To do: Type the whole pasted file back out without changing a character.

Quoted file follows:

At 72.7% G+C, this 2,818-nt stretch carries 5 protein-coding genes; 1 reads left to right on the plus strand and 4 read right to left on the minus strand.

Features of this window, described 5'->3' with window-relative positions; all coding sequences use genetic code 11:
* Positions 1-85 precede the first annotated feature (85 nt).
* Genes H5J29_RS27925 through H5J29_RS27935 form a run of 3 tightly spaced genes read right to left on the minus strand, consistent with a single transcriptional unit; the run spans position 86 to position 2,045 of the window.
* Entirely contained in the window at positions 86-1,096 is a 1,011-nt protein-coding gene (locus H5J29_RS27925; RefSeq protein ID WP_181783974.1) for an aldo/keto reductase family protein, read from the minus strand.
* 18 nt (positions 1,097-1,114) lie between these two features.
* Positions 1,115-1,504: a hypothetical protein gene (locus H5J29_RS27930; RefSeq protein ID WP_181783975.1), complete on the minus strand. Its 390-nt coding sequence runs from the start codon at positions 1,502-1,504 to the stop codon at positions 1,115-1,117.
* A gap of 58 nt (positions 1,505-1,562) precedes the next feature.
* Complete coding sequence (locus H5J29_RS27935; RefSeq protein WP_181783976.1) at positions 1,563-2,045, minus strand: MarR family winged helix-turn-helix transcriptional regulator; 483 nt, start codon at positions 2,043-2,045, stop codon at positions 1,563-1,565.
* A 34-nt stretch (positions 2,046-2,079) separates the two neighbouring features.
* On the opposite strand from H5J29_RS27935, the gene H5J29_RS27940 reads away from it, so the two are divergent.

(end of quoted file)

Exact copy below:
At 72.7% G+C, this 2,818-nt stretch carries 5 protein-coding genes; 1 reads left to right on the plus strand and 4 read right to left on the minus strand.

Features of this window, described 5'->3' with window-relative positions; all coding sequences use genetic code 11:
* Positions 1-85 precede the first annotated feature (85 nt).
* Genes H5J29_RS27925 through H5J29_RS27935 form a run of 3 tightly spaced genes read right to left on the minus strand, consistent with a single transcriptional unit; the run spans position 86 to position 2,045 of the window.
* Entirely contained in the window at positions 86-1,096 is a 1,011-nt protein-coding gene (locus H5J29_RS27925; RefSeq protein ID WP_181783974.1) for an aldo/keto reductase family protein, read from the minus strand.
* 18 nt (positions 1,097-1,114) lie between these two features.
* Positions 1,115-1,504: a hypothetical protein gene (locus H5J29_RS27930; RefSeq protein ID WP_181783975.1), complete on the minus strand. Its 390-nt coding sequence runs from the start codon at positions 1,502-1,504 to the stop codon at positions 1,115-1,117.
* A gap of 58 nt (positions 1,505-1,562) precedes the next feature.
* Complete coding sequence (locus H5J29_RS27935; RefSeq protein WP_181783976.1) at positions 1,563-2,045, minus strand: MarR family winged helix-turn-helix transcriptional regulator; 483 nt, start codon at positions 2,043-2,045, stop codon at positions 1,563-1,565.
* A 34-nt stretch (positions 2,046-2,079) separates the two neighbouring features.
* On the opposite strand from H5J29_RS27935, the gene H5J29_RS27940 reads away from it, so the two are divergent.